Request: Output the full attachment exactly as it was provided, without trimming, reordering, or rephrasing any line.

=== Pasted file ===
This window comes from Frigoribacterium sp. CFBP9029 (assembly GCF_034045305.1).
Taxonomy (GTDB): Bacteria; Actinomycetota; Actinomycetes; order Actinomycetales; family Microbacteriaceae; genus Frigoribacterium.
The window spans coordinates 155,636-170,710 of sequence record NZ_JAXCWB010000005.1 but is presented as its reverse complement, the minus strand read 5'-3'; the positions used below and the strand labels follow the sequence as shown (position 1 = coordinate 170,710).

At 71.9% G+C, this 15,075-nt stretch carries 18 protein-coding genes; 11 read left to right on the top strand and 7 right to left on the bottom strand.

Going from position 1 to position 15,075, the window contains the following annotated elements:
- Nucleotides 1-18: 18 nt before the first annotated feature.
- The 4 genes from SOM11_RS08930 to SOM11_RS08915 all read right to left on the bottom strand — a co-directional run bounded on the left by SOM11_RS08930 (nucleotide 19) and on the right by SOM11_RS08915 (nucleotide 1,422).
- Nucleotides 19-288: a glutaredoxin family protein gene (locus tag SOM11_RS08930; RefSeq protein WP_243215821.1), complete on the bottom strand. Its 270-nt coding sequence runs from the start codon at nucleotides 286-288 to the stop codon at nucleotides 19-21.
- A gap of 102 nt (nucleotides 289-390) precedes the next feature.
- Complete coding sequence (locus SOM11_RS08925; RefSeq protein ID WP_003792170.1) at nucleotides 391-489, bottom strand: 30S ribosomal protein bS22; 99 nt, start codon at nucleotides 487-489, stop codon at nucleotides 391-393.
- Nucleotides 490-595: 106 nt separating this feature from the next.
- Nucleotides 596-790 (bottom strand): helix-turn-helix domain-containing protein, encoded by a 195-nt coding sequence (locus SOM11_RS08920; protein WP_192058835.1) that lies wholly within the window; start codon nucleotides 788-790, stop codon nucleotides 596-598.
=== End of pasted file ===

This window comes from Frigoribacterium sp. CFBP9029 (assembly GCF_034045305.1).
Taxonomy (GTDB): Bacteria; Actinomycetota; Actinomycetes; order Actinomycetales; family Microbacteriaceae; genus Frigoribacterium.
The window spans coordinates 155,636-170,710 of sequence record NZ_JAXCWB010000005.1 but is presented as its reverse complement, the minus strand read 5'-3'; the positions used below and the strand labels follow the sequence as shown (position 1 = coordinate 170,710).

At 71.9% G+C, this 15,075-nt stretch carries 18 protein-coding genes; 11 read left to right on the top strand and 7 right to left on the bottom strand.

Going from position 1 to position 15,075, the window contains the following annotated elements:
- Nucleotides 1-18: 18 nt before the first annotated feature.
- The 4 genes from SOM11_RS08930 to SOM11_RS08915 all read right to left on the bottom strand — a co-directional run bounded on the left by SOM11_RS08930 (nucleotide 19) and on the right by SOM11_RS08915 (nucleotide 1,422).
- Nucleotides 19-288: a glutaredoxin family protein gene (locus tag SOM11_RS08930; RefSeq protein WP_243215821.1), complete on the bottom strand. Its 270-nt coding sequence runs from the start codon at nucleotides 286-288 to the stop codon at nucleotides 19-21.
- A gap of 102 nt (nucleotides 289-390) precedes the next feature.
- Complete coding sequence (locus SOM11_RS08925; RefSeq protein ID WP_003792170.1) at nucleotides 391-489, bottom strand: 30S ribosomal protein bS22; 99 nt, start codon at nucleotides 487-489, stop codon at nucleotides 391-393.
- Nucleotides 490-595: 106 nt separating this feature from the next.
- Nucleotides 596-790 (bottom strand): helix-turn-helix domain-containing protein, encoded by a 195-nt coding sequence (locus SOM11_RS08920; protein WP_192058835.1) that lies wholly within the window; start codon nucleotides 788-790, stop codon nucleotides 596-598.